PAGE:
Air Pollution Linked To Dementia In Older Women
New US research has found that growing up in a city with a high level of air pollution could increase the risk of Alzheimer’s disease and progression of the disease.
Carried out by researchers at the University of Montana, the study looked at the effects of air pollution in Mexico City, where 24 million people in the metropolitan area are exposed daily to concentrations of fine particulate matter (PM2.5) and ozone pollution above US Environmental Protection Agency standards.
The team looked at 203 autopsies of Mexico City residents, who ranged in age from 11 months to 40 years, to measure the levels of two abnormal proteins which indicate the development of Alzheimer’s — hyperphosphorylated tau and beta amyloid.
The results showed that 99.5 per cent of the subjects examined showed signs of Alzheimer’s disease, with the early stages of the disease even found in babies less than a year old.
The young adult city dwellers, who had had a lifetime of exposure to PM2.5, also showed high levels of both proteins in the brain.
In addition to the proteins tau and amyloid, the team also looked at the gene apolipoprotein E (APOE 4), which is a well-known risk factor for Alzheimer’s.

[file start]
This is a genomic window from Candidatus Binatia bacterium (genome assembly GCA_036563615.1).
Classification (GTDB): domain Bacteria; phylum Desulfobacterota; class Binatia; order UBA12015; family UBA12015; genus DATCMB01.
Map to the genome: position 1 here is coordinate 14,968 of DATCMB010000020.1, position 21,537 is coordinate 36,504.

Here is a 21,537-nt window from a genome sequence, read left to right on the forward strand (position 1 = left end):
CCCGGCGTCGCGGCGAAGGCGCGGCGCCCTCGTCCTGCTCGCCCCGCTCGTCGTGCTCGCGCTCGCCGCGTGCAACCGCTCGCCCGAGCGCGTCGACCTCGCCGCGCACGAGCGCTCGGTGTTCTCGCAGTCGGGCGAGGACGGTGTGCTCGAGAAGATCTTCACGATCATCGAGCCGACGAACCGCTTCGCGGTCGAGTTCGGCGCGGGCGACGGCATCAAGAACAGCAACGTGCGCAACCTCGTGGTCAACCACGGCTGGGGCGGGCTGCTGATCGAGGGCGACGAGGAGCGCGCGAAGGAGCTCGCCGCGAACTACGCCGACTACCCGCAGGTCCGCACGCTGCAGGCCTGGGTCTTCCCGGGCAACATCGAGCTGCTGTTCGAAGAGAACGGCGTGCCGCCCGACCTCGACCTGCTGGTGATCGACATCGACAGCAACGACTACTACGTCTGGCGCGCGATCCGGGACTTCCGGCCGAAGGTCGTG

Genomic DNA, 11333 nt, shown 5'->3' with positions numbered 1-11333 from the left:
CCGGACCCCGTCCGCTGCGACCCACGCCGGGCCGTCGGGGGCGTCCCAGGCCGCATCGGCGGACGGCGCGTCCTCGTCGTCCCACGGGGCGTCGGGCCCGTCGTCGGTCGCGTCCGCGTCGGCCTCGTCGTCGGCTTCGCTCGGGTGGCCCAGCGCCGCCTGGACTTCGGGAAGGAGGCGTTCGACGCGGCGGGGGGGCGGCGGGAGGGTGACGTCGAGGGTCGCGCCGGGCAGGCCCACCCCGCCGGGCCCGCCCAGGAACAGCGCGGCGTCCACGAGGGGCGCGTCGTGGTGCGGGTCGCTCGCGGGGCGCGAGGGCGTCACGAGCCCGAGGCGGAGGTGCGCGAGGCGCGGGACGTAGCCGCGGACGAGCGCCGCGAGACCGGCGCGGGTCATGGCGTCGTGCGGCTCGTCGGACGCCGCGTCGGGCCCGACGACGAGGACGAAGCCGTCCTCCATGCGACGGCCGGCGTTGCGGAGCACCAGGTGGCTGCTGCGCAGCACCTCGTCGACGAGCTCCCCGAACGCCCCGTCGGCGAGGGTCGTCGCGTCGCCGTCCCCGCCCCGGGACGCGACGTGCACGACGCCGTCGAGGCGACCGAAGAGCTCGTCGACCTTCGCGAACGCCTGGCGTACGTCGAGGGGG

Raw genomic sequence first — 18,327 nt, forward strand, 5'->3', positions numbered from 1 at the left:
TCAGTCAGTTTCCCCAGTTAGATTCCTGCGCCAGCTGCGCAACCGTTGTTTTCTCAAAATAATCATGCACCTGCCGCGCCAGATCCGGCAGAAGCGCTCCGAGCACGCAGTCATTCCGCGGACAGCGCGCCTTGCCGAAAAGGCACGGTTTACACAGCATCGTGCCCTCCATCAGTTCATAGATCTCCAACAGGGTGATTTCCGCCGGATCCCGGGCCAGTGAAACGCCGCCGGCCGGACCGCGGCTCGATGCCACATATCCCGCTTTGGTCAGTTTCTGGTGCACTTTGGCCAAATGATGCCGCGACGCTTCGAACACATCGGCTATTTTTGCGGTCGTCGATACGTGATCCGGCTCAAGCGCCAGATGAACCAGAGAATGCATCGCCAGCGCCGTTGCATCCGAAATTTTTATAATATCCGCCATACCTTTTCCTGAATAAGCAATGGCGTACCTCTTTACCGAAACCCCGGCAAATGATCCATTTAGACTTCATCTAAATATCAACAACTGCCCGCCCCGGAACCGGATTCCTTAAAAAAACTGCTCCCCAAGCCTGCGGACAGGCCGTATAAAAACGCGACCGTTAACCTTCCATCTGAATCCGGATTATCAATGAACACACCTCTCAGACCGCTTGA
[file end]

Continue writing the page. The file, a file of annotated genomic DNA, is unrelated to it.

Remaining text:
This time the team found that not only was the progression of Alzheimer’s related to age and PM2.5 exposure, but it was also linked with APOE 4, with APOE 4 carriers showing a higher risk of rapid progression of the disease as well as 4.92 higher odds of committing suicide compared to those who don’t carry the gene.
The team concluded that exposure to PM2.5 had a negative effect on the progression of the disease due to the tiny pollution particles entering the brain through the nose, lungs and gastrointestinal tract from where they can travel everywhere in the body through the circulatory system causing damage.
They added in their conclusion that air pollution is one of the key modifiable risk for millions of people across the world, including millions of Americans exposed to harmful particulate pollution levels.
“Alzheimer’s disease hallmarks start in childhood in polluted environments, and we must implement effective preventative measures early,” said lead researchers Dr. Lilian Calderón-Garcidueñas. “It is useless to take reactive actions decades later.”
“Neuroprotection measures ought to start very early, including the prenatal period and childhood. Defining pediatric environmental, nutritional, metabolic and genetic risk-factor interactions are key to preventing Alzheimer’s disease.”
The results can be found published online in the journal of Environmental Research.